The change was a traumatic one for Hollywood, and hundreds of careers ended abruptly. Chaplin had built a tremendously successful career with a pantomime character called The Little Tramp and was in no hurry to have him talk. By 1935, he was the last person in Hollywood with the resources to ignore the transition to sound, but he realized the time had at last come to have the character speak.

Modern Times is a transitional film in that almost all of the dialogue is silent, yet there are occasional spoken voices and sound effects. The Little Tramp remains silent for most of the film, but when it comes time for him to talk, Chaplin actually has him sing.

On August 30, 1935, when the cast and crew shot the final scene where Chaplin and his co-star Paulette Goddard walk off into the sunset, (figuratively at least, the scene was set at dawn) they must have sensed they were at the end of an era; it was unlikely that even the great Charlie Chaplin could pull off another silent film. What remained to be seen was whether or not the Little Tramp character would continue.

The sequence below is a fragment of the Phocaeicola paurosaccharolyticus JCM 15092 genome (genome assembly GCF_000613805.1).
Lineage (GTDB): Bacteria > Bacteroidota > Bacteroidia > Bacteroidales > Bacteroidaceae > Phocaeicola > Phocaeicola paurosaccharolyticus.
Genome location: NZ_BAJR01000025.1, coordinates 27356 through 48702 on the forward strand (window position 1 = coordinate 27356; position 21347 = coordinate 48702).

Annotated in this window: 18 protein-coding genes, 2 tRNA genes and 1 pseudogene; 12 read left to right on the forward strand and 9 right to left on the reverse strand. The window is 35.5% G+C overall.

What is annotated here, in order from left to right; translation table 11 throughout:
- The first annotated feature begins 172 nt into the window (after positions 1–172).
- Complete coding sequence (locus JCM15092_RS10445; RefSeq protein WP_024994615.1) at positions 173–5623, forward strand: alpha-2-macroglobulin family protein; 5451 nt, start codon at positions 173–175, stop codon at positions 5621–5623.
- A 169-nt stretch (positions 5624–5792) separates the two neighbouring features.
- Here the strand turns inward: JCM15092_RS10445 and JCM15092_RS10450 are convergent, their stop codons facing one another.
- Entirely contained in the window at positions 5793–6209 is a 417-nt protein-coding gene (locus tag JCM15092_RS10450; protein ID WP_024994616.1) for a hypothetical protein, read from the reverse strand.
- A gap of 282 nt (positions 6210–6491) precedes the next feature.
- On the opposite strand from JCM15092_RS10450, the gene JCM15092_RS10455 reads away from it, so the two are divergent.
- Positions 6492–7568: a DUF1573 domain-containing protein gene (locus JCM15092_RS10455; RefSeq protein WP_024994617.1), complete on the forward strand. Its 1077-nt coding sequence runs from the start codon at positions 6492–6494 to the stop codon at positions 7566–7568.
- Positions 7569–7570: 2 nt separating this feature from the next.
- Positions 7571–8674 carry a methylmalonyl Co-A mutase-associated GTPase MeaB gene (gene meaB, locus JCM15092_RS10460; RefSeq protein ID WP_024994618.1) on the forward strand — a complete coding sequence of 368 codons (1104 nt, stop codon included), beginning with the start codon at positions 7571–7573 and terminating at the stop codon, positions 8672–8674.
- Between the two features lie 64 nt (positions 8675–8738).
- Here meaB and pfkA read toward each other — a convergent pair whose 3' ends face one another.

The answer was no. Chaplin felt the magic of the character disappeared once his voice was heard and chose to retire him.

(A similar character did appear in Chaplin’s next film, The Great Dictator, but the Tramp was transformed into a European Jewish barber for this film. After that, the character never again appeared on screen.)